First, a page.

EagleTribune.com, North Andover, MA

January 16, 2013

Playing games — unplugged

College touts board competition vs. online games

Mike LaBella
mlabella@eagletribune.com

---- — HAVERHILL — In board games such as Defenders of the Realm, players must cooperate with each other to battle creatures and save the kingdom.

In games like Cash ‘n Guns, players bicker over how to split the loot taken in a heist. Then there are games like Bohnanza, where players trade beans in hopes of growing a good crop they can sell for the most money.

For one professor and a group of students at Northern Essex Community College, it doesn’t matter if they’re collaborating to win the game, fighting each other or negotiating for position. The most important thing is to play games face to face instead of online.

“Board games offer mental stimulation and are played in a healthy, competitive environment of social interaction,” said Mike Cross, a chemistry professor at NECC who helped found the college’s Bacon Board Gamers, a club that meets the first and third Friday of the month on the college’s Haverhill campus.

Formed two years ago by Cross and two of his students at the time, the club has since grown to about 25 members, including students, alumni and members of the public who drop to play their favorite board games or learn new ones.

Yesterday, the club held its first all-day board game tournament, an event that was open to the public. The tournament began at noon with about 10 people playing the game Anomia, which they said helps improve vocabulary and develops quick thinking. Anomia is simple to learn, but the difficulty of winning quickly becomes apparent. A player must react almost instantaneously by giving an example of the person, place, or thing on their card, such as the flavor of a doughnut or the name of a fashion designer, before an opposing player can do the same for yours.

Russell Larocque, 21, of Plaistow, a friend of Bacon Board Gamers president David Bowie of Plaistow, was eliminated in an early round of Anomia.

“I’ve even brought my friends here,” Bowie said. “It’s cheaper than going out and the club usually provides snacks.

“I used to be an online gamer, ‘Halo’ mostly, but now I rarely play it,” Bowie said. “This club offers a much better social experience. It’s kind of a retro way of doing things, which is why I’ve stayed in it so long.’’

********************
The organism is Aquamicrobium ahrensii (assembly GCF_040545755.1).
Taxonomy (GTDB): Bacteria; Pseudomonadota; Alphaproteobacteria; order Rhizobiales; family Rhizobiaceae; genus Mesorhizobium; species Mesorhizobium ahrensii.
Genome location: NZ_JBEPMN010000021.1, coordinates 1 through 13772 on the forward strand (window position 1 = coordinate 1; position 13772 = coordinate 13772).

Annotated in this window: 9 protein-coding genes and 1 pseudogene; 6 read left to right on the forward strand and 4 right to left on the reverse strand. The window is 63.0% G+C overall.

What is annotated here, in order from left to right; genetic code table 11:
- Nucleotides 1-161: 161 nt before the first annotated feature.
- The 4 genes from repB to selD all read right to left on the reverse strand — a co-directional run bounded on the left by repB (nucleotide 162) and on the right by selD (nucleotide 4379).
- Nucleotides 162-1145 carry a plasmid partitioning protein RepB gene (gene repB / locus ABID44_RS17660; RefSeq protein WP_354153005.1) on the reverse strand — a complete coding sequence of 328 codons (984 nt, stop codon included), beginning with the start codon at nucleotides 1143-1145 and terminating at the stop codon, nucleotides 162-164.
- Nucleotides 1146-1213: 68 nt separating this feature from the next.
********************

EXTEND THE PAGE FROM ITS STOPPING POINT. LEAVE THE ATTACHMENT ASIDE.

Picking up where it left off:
Larocque was also eliminated in an early round of Anomia.

Anyone can join the club. It doesn’t cost a thing to play, and for $2 you can borrow one of the dozens of games the college has, including games that cost more than $50, such as Defenders of the Realm. They’ve printed up business cards, and T-shirts with the club’s logo have been ordered.

Cross jokes when he says he uses games in his classroom to help keep students awake, but is serious about their value in trying to demonstrate concepts such as the Heisenberg Uncertainty Principle.

“It has to do with electrons in the atom, where you know an electron’s position but you don’t know it’s speed, and vice versa,” he said. “It’s an abstract principle they can visualize using a game.”

In this case, his favorite way of demonstrating the concept is through a children’s game called Loopin’ Louie, where Louie is in an airplane and each player controls a lever, which they use to bash the plane away from chicken tokens balancing on their barn roof.

“Louie is the electron and you hit him to change his speed,” Cross said.

Loopin’ Louie, a game of timing, was the second game played in the tournament.

“I lost in the first round,” said NECC student Jillian Spofford, 25, of Haverhill. “I guess I need more practice.”

Spofford said it was her first time playing board games with the club. She liked the experience, but wondered why most of the players were males.

“We need to bring in more girls,” she said with a smile.

Portsmouth resident Matthew Cerc, 35, heard about the Bacon Board Gamers more than a year ago and decided to join. He said the ride is worth it.

“It’s a nice evening of entertainment,” Cerc said. “I enjoy board games and probably would not be playing if it wasn’t for this club.”

Brady Tatro, 21, of Haverhill joined the club last year when he was a student at NECC.

“I come when I can,” said Tatro, a student at Salem State. “I’m a big fan of Defenders of the Realm.”

The tournament continued into the evening with Zombie Dice, Cash ‘n Guns, Bohnanza, Spot It! and PitchCar Mini before concluding with Werewolf.

“This was our first tournament and we hope to do this again,” Cross said.